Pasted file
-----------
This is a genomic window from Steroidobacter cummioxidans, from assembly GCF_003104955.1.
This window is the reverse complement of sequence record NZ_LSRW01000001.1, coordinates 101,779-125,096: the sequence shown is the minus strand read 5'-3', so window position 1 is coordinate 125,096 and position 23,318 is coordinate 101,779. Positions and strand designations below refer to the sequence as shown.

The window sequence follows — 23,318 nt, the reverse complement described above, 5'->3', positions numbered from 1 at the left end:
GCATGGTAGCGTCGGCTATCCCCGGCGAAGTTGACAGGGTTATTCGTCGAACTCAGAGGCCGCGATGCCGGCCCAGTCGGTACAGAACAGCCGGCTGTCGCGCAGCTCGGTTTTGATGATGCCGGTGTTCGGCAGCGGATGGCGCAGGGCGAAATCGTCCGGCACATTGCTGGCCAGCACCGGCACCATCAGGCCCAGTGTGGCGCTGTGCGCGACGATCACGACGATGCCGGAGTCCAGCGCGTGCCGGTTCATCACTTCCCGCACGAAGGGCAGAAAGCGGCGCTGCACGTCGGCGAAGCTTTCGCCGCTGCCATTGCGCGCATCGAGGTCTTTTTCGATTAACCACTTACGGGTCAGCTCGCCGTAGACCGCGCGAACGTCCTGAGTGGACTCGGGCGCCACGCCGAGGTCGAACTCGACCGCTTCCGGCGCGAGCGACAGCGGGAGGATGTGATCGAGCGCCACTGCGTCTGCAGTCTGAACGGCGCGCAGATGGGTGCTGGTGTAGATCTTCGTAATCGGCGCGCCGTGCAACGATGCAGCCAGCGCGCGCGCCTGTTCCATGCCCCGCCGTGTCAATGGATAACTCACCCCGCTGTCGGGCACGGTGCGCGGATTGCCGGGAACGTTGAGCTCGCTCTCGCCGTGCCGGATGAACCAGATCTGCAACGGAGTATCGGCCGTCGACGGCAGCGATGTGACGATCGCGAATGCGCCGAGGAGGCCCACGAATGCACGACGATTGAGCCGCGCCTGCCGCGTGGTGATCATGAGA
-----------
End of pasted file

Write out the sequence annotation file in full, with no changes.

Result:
This is a genomic window from Steroidobacter cummioxidans, from assembly GCF_003104955.1.
This window is the reverse complement of sequence record NZ_LSRW01000001.1, coordinates 101,779-125,096: the sequence shown is the minus strand read 5'-3', so window position 1 is coordinate 125,096 and position 23,318 is coordinate 101,779. Positions and strand designations below refer to the sequence as shown.

The window sequence follows — 23,318 nt, the reverse complement described above, 5'->3', positions numbered from 1 at the left end:
GCATGGTAGCGTCGGCTATCCCCGGCGAAGTTGACAGGGTTATTCGTCGAACTCAGAGGCCGCGATGCCGGCCCAGTCGGTACAGAACAGCCGGCTGTCGCGCAGCTCGGTTTTGATGATGCCGGTGTTCGGCAGCGGATGGCGCAGGGCGAAATCGTCCGGCACATTGCTGGCCAGCACCGGCACCATCAGGCCCAGTGTGGCGCTGTGCGCGACGATCACGACGATGCCGGAGTCCAGCGCGTGCCGGTTCATCACTTCCCGCACGAAGGGCAGAAAGCGGCGCTGCACGTCGGCGAAGCTTTCGCCGCTGCCATTGCGCGCATCGAGGTCTTTTTCGATTAACCACTTACGGGTCAGCTCGCCGTAGACCGCGCGAACGTCCTGAGTGGACTCGGGCGCCACGCCGAGGTCGAACTCGACCGCTTCCGGCGCGAGCGACAGCGGGAGGATGTGATCGAGCGCCACTGCGTCTGCAGTCTGAACGGCGCGCAGATGGGTGCTGGTGTAGATCTTCGTAATCGGCGCGCCGTGCAACGATGCAGCCAGCGCGCGCGCCTGTTCCATGCCCCGCCGTGTCAATGGATAACTCACCCCGCTGTCGGGCACGGTGCGCGGATTGCCGGGAACGTTGAGCTCGCTCTCGCCGTGCCGGATGAACCAGATCTGCAACGGAGTATCGGCCGTCGACGGCAGCGATGTGACGATCGCGAATGCGCCGAGGAGGCCCACGAATGCACGACGATTGAGCCGCGCCTGCCGCGTGGTGATCATGAGA